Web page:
I love Writing Down the Bones not as much for the wisdom it imparts, but for the way it consistently rekindles my enthusiasm when I feel the writing part of me gasping for air. It’s my secret weapon, something I use when even the ideas I mentioned in 10 Tips to Hold on to the Enthusiasm don’t work. Like many life-giving drugs, the effects of Bones are diluted when overused. I go a whole year, sometimes, between readings. When I’ve almost forgotten the details, I crack it open and all the joy of writing comes pouring out. I can only read a chapter, or at most two, before my hair stands on end, I seize a notebook, and I write.
Writing Down the Bones is my favorite writing book not because it teaches me how to write – there are many books that do this more specifically – but because it makes me want to write. It may be immodest to say so, but I think my biggest challenge with writing is overcoming inertia, not a lack of talent. I say this partly because I don’t believe that talent is something inborn. Rather, talent is created through observation and practice. So in that sense, Bones teaches me how to write by encouraging me to learn through practice.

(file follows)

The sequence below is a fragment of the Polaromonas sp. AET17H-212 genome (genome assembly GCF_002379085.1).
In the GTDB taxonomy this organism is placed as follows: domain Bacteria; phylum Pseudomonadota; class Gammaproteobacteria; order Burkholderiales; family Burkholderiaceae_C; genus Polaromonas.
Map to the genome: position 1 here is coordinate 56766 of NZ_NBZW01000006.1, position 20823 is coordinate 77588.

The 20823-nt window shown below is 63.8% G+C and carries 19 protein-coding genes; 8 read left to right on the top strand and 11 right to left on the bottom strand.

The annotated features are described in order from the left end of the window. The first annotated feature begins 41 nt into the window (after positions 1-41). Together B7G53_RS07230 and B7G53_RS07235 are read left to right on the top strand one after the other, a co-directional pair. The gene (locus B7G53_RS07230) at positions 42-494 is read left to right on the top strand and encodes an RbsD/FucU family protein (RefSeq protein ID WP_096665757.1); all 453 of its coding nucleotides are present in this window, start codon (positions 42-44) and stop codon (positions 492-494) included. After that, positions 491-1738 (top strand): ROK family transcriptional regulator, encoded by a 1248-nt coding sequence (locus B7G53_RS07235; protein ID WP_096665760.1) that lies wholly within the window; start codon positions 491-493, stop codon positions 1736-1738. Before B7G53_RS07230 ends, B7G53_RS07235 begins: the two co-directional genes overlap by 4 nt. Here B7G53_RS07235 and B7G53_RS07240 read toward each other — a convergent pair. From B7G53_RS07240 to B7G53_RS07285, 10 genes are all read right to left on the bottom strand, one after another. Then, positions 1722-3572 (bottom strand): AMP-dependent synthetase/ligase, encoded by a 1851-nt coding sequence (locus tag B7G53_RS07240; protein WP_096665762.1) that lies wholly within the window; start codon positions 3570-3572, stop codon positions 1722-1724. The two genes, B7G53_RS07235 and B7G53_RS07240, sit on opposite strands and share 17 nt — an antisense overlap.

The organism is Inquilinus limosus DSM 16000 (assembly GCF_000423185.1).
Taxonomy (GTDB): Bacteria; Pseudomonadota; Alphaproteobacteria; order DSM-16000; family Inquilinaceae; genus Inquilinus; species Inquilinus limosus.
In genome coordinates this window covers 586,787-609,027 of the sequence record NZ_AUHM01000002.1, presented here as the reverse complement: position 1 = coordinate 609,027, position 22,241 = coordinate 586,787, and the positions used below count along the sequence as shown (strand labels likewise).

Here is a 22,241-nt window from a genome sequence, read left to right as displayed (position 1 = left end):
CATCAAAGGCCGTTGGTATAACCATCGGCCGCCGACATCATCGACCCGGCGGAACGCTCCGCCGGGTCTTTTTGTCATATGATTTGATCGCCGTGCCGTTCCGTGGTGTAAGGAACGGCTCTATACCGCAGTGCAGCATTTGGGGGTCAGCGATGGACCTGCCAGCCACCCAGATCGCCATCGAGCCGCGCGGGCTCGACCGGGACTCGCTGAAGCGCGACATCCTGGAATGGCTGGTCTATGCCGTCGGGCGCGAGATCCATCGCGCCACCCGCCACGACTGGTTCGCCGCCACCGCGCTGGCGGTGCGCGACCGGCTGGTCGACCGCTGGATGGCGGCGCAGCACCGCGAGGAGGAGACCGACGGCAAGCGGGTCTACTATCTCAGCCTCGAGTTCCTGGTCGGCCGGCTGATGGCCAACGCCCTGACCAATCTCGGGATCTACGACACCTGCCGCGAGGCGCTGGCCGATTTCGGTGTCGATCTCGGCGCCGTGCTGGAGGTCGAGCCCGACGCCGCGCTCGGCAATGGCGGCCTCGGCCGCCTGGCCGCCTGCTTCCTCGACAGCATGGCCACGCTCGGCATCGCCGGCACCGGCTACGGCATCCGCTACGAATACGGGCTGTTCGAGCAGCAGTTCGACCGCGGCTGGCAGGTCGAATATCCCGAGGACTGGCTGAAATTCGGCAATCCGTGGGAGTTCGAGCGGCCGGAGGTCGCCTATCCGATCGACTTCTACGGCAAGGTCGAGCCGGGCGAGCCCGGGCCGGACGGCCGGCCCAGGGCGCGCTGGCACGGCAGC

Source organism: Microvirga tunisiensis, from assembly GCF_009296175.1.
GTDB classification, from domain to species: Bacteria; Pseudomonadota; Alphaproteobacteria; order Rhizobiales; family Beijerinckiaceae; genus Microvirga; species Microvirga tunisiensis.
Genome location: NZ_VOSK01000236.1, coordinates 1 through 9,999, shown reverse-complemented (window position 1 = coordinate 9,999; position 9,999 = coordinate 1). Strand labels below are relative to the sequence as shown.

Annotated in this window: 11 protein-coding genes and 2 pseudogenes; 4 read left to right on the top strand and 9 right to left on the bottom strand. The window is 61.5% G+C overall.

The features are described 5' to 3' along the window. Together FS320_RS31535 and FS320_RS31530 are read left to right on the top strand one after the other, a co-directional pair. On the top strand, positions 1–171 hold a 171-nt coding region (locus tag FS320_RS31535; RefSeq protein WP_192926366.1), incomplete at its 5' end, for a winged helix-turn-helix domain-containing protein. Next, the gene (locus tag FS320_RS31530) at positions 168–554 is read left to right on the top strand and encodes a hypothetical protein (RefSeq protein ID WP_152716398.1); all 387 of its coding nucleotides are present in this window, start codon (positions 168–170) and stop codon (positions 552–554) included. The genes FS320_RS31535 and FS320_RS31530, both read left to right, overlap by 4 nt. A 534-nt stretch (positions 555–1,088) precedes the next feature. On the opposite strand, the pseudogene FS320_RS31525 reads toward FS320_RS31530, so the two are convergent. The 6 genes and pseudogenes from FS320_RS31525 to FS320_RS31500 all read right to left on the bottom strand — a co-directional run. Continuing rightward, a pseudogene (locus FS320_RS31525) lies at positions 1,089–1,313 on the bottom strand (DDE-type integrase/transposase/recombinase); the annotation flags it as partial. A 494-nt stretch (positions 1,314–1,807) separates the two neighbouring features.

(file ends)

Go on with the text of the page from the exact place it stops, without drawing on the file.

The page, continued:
Many other writing books seem to emphasize the great difficulties of being a writer. I’ve often wondered if some of these books are trying to thin the herd of aspiring writers rather than lead them to the waterhole. Natalie never denies that writing is difficult, but I feel strengthened by the simplicity of her message – just write. Writing may be a difficult task, but that doesn’t mean I can’t do it.
Not only do the lessons in Bones – write, write, and write some more – inspire me, I’ve also learned from Natalie’s style. When my writing is at its best it is reminiscent of Natalie Goldberg’s – filled to the brim with images and simple in way that revels authenticity.
Other books by Natalie Goldberg that I have read and enjoyed: